When you look at a painting by Guillaume Bottazzi, the first things you notice are the mysterious, moving forms. The shapes, bulbous and elastic, appear to float and expand in space. The imbalance between their soft lightness and dense mass and the deliberately skewed composition give rise to an uncanny atmosphere. What at first glance seems to have been painted with a freewheeling hand has actually been rendered with an exacting and exquisite rhythm.

G.Bottazzi’s unique use of strong colors and light and shadow gives one the strange sense that the picture plane is warped or slanted. In one new work, for example, a yellow hemisphere sports an irregular array of smaller half-spheres. The false shading applied to the large hemisphere fosters the illusion of light coming from all directions at once. The incongruity he creates by destroying balance on purpose gives birth to a defiant energy. Moreover, the soft warmth suffusing the images is engendered by a palette that seems to seal in and muffle light. Up close, you are surprised to discover that G.Bottazzi uses classical oil painting technique, where a diligent and repeated layering of paint results in a shining surface.

G.Bottazzi decided to become an artist in his teens and left his native France for Italy, where he was deeply influenced by Italian painting. Since then, he has continued to make his art while traveling around the world. The artist is now thirty-five and the delicate painterly texture and gradation in his present work are the fruits of long years of cultivation. His obsession with his materials is complete; he uses only the finest paints, canvas, and extremely soft brushes to carefully create one work after the other. The thickly applied paint that gives massivity to his early works threatens to overflow the borders of his forms and freezes them within the picture plane. His newer works offer a more delicate and refined impression. This may be a reflection of the strong impact traditional Japanese art had on G.Bottazzi during a recent visit here. Nonetheless, the garrulity of his early canvasses seems to have been replaced by a growing sharpness.

As G.Bottazzi becomes more interested in abstraction, his inexhaustible and boundless ideas continue to push the frontiers. Painters of abstract art at the beginning of the 20th century experimented with a host of expressive styles; G.Bottazzi distances himself from this tactic and instead using the classical technique of oil painting seeks a fresh approach that fits in no genre. Confronted with some singular piece of art, many of us may wonder what exactly it is we are seeing. A moment later, we have the curious sense of being asked just how we are interpreting the picture in front of us. The sensual, sometimes even figurative elements of the painting lead the viewer to a misleading sense of comfort, almost to a sense of reality. The object of the painting is never too far away; one can almost touch it. But before long one is engulfed by another corner of the canvas, a compositional shift, another awakening of the senses. Conflicting sensations leave the viewer with no choice but to recompose and reshuffle his or her perceptions. In the midst of such shifts, a joyful individual “re-creative” abstraction occurs. The work itself is the collection of these individual re-creations and re-compositions. As such it is fundamentally open-ended.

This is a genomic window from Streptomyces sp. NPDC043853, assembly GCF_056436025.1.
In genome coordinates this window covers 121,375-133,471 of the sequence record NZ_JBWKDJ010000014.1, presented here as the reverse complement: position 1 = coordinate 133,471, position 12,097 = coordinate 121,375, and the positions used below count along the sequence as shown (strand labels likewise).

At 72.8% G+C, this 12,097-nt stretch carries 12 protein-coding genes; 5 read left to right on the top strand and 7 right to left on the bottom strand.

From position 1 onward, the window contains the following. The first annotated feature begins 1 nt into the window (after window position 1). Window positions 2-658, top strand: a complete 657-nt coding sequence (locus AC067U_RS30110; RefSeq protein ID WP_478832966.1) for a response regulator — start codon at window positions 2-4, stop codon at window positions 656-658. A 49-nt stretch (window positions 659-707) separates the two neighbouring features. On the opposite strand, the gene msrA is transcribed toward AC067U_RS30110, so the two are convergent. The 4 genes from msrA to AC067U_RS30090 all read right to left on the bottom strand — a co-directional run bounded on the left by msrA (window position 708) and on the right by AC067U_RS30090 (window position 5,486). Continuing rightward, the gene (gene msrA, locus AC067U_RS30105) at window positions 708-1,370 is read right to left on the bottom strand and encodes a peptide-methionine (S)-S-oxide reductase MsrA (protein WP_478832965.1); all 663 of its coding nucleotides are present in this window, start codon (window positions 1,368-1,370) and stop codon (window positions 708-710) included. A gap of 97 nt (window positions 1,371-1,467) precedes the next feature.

One’s view of a work depends, of course, on one’s understanding, but G.Bottazzi’s work has the power to lead us beyond the mere quest for interpretation. It possesses the underlying power to force the viewer to unconsciously reevaluate his or her notion of the abstract which is originally defined as “the extraction of specific characteristics and attributes. “His art is both a means for us to question conventional ideas of abstraction and a mode of expression that transcends this question. It appeals to the senses sometimes using figurative elements, but the plurality of the conflicting elements in the images invariably tempts the individual viewer to make his own personal and free re-creation. It is none other than G.Bottazzi’s new, dynamic vision of abstract art.

Y. Takaishi

Guillaume Bottazzi

Official website of Guillaume Bottazzi, visual artist.
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Those who wish to copy images can contact: ADAGP – © Guillaume Bottazzi